All Roman Catholic priests and nuns who are still in Crimea working with local religious communities have been told they must leave the region by the end of 2014, states a report at Forum 18 News Service.
According to the report, the Russian government, which annexed Crimea in March, “has refused to extend residence permits for foreign citizens who have been working for local religious communities in Crimea for some years.”
New legislation signed by President Vladimir Putin requires even religious groups to align their internal statutes with Russian law in order to be registered.
As Forum 18 reports, Crimea’s Justice Ministry confirmed that “no religious communities have registration in Crimea and all the applications for registration under Russian law have been rejected so far.”
The Catholic Herald observed in April that Bishop Bohdan Dzyurakh of the Greek Catholic community and secretary-general of the Ukrainian Catholic Synod of Bishops, warned that, with the Russian annexation, the Church could lose its legal status.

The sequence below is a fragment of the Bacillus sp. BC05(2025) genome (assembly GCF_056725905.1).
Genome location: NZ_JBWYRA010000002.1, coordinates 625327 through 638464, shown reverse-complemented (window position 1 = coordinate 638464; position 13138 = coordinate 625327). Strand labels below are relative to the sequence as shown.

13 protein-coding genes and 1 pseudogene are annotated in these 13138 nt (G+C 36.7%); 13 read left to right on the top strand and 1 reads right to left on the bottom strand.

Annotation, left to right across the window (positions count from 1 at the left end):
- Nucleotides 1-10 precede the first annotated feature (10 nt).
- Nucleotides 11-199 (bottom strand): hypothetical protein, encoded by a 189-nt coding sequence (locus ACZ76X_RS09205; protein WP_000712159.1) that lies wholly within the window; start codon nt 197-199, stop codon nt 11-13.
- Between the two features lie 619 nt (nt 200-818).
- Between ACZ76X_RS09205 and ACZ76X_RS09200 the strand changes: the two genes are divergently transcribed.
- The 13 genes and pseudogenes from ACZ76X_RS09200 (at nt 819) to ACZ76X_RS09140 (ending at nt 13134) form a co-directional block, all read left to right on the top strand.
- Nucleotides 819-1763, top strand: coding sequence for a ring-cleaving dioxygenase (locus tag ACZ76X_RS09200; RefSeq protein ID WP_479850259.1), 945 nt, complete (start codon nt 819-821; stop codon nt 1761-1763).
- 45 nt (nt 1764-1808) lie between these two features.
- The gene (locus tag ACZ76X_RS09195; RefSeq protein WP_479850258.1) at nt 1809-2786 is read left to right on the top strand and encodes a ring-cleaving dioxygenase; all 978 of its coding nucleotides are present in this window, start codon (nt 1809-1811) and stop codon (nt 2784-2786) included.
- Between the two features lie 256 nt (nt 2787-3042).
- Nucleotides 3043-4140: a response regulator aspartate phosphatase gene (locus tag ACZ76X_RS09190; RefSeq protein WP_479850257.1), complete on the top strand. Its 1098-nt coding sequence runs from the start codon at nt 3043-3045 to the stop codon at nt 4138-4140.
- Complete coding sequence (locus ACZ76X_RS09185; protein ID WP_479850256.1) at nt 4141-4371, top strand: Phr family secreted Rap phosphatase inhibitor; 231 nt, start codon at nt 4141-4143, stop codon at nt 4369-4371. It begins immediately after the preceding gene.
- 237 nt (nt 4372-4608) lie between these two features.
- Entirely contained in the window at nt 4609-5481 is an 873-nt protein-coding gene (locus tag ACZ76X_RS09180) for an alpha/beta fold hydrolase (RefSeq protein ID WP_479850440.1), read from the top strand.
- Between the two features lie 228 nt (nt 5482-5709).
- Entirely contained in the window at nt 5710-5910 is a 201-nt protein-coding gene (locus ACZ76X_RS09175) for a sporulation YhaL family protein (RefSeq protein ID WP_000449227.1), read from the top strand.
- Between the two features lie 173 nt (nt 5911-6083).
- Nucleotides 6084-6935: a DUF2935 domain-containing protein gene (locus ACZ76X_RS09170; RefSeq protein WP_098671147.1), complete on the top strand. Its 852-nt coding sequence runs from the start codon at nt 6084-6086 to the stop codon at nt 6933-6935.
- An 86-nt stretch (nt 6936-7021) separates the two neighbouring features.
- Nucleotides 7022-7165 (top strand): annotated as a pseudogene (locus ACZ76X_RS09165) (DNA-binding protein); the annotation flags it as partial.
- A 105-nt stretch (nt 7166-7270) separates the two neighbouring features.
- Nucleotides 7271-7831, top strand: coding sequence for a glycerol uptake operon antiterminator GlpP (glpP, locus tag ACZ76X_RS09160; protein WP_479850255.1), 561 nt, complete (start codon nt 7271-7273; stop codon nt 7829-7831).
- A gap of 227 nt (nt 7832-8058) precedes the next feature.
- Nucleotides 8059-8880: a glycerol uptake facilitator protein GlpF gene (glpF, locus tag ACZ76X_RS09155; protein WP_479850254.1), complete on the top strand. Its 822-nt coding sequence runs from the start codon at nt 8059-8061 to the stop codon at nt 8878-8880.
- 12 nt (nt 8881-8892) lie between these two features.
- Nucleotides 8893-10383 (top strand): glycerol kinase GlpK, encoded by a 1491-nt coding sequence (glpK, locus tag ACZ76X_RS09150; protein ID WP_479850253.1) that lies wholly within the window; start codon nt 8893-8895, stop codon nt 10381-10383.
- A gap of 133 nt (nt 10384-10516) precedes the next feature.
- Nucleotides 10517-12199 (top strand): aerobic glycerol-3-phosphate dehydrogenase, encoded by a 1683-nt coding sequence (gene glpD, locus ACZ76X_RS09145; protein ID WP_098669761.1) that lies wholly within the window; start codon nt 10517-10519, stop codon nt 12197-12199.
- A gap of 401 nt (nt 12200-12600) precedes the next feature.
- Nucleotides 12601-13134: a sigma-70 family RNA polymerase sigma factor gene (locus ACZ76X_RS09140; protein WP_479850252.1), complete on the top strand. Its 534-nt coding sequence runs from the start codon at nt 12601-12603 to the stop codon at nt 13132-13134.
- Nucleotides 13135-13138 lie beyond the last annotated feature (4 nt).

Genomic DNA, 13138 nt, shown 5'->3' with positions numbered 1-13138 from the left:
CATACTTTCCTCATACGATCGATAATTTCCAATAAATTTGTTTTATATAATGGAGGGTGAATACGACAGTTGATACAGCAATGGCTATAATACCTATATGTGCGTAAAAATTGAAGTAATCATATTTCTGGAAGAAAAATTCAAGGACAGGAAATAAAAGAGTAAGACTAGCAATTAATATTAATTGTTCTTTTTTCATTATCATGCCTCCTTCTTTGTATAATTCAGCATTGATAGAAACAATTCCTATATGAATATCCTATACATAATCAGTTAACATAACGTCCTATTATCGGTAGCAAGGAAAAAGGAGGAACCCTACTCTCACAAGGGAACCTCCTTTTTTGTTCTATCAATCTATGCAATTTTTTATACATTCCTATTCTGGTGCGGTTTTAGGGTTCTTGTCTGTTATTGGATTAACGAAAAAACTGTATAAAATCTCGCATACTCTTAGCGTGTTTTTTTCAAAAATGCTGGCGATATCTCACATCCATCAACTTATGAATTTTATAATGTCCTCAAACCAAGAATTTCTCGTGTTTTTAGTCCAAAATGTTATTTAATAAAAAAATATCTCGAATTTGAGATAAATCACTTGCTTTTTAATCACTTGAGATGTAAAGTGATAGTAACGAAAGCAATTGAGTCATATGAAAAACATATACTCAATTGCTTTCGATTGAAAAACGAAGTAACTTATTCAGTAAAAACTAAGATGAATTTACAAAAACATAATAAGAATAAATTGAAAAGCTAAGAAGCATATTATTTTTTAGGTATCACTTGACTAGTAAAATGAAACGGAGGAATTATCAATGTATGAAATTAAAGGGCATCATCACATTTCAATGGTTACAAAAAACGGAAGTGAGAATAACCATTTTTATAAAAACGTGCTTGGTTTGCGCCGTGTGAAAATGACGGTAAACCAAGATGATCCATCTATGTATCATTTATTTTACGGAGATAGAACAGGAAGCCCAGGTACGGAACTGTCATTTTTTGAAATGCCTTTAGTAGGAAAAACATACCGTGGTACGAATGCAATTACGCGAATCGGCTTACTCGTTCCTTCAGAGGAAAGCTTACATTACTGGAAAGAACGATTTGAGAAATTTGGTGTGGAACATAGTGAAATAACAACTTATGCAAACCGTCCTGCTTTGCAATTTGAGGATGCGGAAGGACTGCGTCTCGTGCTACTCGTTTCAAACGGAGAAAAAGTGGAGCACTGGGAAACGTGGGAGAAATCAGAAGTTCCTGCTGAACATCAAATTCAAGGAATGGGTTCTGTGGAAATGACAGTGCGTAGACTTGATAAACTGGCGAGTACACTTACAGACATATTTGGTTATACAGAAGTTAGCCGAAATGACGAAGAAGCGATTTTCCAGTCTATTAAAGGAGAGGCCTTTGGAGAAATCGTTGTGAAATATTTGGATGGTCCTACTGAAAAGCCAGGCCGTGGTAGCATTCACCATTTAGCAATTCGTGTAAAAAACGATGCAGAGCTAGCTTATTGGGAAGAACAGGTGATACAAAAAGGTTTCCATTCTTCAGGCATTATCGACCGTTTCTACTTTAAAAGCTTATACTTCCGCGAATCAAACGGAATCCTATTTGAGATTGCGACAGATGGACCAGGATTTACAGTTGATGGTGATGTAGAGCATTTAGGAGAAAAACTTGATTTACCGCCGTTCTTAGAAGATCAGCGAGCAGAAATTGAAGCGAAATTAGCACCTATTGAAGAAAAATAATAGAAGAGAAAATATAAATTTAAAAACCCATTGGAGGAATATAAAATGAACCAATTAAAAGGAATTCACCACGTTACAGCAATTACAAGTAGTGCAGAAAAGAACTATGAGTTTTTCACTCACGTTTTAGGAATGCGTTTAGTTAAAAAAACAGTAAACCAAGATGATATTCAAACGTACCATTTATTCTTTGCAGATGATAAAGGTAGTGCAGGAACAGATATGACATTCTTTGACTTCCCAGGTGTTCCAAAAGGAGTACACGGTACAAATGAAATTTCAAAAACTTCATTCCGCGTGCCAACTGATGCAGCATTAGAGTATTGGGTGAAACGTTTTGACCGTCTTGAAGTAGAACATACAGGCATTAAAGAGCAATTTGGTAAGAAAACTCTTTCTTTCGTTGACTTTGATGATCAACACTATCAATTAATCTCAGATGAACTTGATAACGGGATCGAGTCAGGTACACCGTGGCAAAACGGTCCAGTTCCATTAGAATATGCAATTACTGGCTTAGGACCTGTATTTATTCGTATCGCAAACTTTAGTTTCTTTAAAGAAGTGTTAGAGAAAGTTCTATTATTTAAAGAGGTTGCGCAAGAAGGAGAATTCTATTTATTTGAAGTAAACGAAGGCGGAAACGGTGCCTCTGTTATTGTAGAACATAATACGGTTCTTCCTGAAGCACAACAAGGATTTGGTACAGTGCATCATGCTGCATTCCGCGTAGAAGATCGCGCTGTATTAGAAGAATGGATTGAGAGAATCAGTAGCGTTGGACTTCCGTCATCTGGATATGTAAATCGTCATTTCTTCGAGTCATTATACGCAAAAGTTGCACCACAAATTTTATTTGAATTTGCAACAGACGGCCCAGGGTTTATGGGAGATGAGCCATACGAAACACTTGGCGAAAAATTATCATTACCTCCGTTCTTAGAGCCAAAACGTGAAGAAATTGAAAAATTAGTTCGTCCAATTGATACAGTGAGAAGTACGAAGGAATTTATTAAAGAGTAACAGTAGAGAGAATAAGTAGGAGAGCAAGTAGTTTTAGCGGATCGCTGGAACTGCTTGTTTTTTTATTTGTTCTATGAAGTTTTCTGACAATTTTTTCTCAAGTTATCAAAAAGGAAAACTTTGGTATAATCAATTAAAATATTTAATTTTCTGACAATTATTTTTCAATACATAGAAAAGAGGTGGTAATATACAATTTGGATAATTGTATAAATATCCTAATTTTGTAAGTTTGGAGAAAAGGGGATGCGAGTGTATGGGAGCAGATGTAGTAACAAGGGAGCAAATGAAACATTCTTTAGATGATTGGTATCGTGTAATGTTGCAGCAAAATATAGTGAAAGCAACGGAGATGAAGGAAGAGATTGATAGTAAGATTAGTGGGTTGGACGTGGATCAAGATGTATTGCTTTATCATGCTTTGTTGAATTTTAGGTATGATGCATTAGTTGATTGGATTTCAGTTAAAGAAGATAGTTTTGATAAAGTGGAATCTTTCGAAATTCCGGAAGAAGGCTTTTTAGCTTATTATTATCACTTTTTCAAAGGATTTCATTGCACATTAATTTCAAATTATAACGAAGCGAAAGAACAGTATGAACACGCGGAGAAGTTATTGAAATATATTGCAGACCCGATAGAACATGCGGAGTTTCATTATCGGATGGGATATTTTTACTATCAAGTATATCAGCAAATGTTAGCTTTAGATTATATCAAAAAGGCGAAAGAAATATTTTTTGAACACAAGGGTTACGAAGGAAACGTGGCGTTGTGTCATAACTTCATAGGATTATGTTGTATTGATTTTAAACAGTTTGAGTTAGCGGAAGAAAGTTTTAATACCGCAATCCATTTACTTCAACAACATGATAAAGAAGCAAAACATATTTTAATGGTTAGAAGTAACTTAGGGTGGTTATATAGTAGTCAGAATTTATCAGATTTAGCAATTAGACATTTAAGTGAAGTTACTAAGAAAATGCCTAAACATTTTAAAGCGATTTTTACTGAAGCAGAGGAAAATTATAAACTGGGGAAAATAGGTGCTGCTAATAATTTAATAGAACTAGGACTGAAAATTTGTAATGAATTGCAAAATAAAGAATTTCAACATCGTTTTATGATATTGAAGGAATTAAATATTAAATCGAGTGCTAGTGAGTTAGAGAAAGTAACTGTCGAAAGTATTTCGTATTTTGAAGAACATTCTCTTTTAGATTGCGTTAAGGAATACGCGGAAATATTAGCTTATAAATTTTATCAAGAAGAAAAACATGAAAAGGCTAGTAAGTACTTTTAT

“We hoped these restrictions wouldn’t be applied to our Church in Crimea, but we’ve been told all religious communities must now re-register there,” Dzyurakh said according to theHerald. “This means the local government usurps the power to reject those it sees as a threat. After the recent ethnic cleansing, this will amount to religious cleansing.”
Father Piotr Rosochacki, a Polish priest who, according to Forum 18, had worked in Crimea for five years, was forced to leave on October 24.
“Although other priests and nuns have Ukrainian residence permits for Crimea valid into next year , the Russian authorities have said they will regard them as valid only until the end of this year,” he said.
Rosochacki added that he had appealed his forced departure to a number of governmental agencies, but received either a verbal rejection or no response at all.